In the summer of 1822, the Courier, a leading Tory newspaper in London, carried a brief obituary that began: “Shelley, the writer of some infidel poetry, has been drowned: now he knows whether there is a God or no.” From this moment on, the dramatic death of Percy Bysshe Shelley in the Gulf of Spezia was set to become one of the most powerful of all Romantic legends. And also perhaps the most misleading.
“Death and Destiny,” Richard Holmes,The Guardian, January 24, 2004
Shelley had been sailing during stormy weather with two others aboard his small racing schooner, The Don Juan, on a return trip to Lerici from Livorno after visiting Lord Byron (1788-1824), who, too, would perish at an early age. But we have killed off enough romantic poets for one day, and Byron’s bones do not reside within the shelter of these walls.
Shelley’s death left a young widow, Mary Wollstonecraft Shelley (1797-1851), behind. Although their marriage was a rocky one, some claim Mary sentimentally and literally retained Shelley’s heart, which sounds nightmarishly apocryphal save she is the literary birth-mother of Frankenstein.
Why did I not die? More miserable than man ever was before, why did I not sink into forgetfulness and rest?
Death snatches away many blooming children, the only hopes of their doting parents: how many brides and youthful lovers have been one day in the bloom of health and hope, and the next a prey for worms and the decay of the tomb!
Of what materials was I made, that I could thus resist so many shocks, which, like the turning of the wheel, continually renewed the torture?
But I was doomed to live….
Frankenstein; or The Modern Prometheus, Mary Wollstonecraft Shelley, 1818
*And the incongruous presence of a pyramid by the graveyard? Things Egyptian became fashionable in Rome after the conquest of Egypt in 30 B.C. (No, I am not getting waylaid by the story of Anthony and Cleopatra.) At 118 feet-tall, this pyramid of marble-clad brick and cement is the tomb of Gaius Cestius Epulo, a wealthy Roman who died about 15 B.C. The unlikely landmark survived all the subsequent years of development in Rome possibly because of its incorporation into the city’s fortification walls.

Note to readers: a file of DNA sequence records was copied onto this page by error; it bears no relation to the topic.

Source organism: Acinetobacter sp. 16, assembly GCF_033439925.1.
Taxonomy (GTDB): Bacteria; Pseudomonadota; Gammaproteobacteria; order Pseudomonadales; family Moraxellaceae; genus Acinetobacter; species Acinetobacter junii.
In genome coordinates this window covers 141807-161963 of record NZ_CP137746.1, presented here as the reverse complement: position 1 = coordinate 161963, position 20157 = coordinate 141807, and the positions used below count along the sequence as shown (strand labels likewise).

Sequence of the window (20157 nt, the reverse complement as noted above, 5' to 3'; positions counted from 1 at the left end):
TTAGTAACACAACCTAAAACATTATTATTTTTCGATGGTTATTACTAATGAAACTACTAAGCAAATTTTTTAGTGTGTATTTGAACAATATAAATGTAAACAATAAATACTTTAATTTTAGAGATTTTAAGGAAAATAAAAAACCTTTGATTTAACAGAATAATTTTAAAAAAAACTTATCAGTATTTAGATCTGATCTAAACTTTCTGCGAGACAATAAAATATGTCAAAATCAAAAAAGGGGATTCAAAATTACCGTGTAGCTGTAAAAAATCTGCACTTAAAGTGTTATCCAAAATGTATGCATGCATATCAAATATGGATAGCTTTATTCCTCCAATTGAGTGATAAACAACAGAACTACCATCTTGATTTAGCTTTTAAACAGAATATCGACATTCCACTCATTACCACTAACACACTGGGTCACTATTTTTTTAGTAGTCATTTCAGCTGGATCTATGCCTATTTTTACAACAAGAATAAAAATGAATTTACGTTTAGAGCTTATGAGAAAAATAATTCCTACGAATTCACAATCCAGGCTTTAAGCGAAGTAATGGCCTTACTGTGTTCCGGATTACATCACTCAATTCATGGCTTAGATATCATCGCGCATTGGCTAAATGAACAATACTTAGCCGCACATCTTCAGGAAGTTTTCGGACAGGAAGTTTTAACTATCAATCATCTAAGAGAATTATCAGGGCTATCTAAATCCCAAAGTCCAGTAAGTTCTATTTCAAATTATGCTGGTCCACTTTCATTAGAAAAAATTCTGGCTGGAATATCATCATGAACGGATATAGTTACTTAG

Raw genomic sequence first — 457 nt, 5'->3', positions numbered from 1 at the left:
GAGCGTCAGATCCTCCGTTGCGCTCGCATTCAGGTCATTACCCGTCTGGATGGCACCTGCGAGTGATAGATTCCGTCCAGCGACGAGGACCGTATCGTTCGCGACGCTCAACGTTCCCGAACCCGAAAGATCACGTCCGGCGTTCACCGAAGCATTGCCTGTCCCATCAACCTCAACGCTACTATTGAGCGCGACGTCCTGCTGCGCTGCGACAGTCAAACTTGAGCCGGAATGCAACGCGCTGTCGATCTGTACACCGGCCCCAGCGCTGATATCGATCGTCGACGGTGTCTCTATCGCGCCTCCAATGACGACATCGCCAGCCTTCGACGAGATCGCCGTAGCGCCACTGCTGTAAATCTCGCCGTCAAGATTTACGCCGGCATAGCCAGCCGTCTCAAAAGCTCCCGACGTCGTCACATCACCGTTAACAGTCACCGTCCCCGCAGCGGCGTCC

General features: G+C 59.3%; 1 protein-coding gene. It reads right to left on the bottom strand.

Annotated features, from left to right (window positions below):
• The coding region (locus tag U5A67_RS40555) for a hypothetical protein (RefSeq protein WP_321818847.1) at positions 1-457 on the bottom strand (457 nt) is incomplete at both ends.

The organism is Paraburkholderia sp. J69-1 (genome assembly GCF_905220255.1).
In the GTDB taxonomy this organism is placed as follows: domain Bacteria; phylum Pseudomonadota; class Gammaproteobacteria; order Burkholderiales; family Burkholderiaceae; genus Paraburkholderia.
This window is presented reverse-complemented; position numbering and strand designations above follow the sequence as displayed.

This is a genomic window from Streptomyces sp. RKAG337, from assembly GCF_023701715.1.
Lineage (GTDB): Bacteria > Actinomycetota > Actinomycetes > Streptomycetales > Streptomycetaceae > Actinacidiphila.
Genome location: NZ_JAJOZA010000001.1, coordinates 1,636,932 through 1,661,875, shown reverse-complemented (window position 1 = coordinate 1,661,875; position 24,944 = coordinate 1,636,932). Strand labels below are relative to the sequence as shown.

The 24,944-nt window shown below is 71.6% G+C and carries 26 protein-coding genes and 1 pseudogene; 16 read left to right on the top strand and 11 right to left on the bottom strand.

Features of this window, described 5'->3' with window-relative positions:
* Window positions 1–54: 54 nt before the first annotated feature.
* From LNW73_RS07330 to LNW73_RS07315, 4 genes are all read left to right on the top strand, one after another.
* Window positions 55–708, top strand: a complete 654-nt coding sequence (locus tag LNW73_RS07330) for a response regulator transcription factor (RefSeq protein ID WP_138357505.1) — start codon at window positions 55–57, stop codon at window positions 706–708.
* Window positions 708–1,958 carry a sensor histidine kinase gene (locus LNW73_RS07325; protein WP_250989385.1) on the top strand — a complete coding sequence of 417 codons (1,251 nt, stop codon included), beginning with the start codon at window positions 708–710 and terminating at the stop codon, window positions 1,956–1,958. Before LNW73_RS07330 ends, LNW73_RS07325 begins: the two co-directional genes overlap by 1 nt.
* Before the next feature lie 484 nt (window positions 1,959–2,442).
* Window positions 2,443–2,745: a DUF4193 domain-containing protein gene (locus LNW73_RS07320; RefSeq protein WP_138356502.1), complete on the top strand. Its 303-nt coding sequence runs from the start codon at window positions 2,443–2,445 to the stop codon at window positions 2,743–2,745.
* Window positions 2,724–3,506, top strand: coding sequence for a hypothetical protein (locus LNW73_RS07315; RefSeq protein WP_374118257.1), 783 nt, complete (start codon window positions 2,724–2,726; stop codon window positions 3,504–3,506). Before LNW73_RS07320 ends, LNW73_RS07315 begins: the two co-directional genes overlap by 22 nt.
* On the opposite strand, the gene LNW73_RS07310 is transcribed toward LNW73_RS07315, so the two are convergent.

Since 2006, the Artist Foundation has granted 102 artists residing in Bexar County $570,000. And the Artist Foundation recently completed another round of awards.
Zach Dorn, self-described as “a theater artist who aims to rediscover the suspension of disbelief from the six year-old within all of us and use it to reexamine life as an adult,” received both the Alan Beckstead Award for Original Production and the Tobin Grand Prize for Artistic Excellence.
This delicate resuscitation of the audience’s imaginative spirit has invoked the use of puppetry, live cinematic experimentations, fast-paced storytelling techniques, and reinvention…. Like unruly children, my ideas rebel against traditional performance techniques. My live puppet productions have moved away from conventional staging by transforming entire theater spaces into new and unfamiliar worlds.
Support from the Artist Foundation arrives atop earlier seed money Dorn received from The Jim Henson Foundation, and we will not need to wait long to appreciate the results. An Excruciatingly Ordinary Toy Theater Show will be presented by S.M.A.R.T. and Miniature Curiosa at their new Toy Theater Parlor inside 1906 South Flores at 8 p.m. on March 20, 21, 27 and 28; and April 3, 4, 10, 11, 17 and 18.
In an online “conversation” on Granta, Ras offers this description of poetry:
Poetry, like all creativity, is an antidote to despair. Even the darkest poems are beautiful. For me, poetry is the only way to express what seems to me to be the essential quest: searching in the dark for answers to questions that are unanswerable.
Ras, the director of Trinity University Press, will read selections from The Last Skin during an evening of poetry beginning at 5:30 p.m. on Thursday, March 19, at The Twig, 306 Pearl Parkway.
The Department for Culture and Creative Development Award for Choreography will assist Stephan A. Gaeth, a founder of The Uptown Studio on Fredericksburg Road, in his efforts to:
…broaden my choreographic horizons by challenging myself to mix genres and styles and learn new ones, while creating and directing the plot and themes of the show.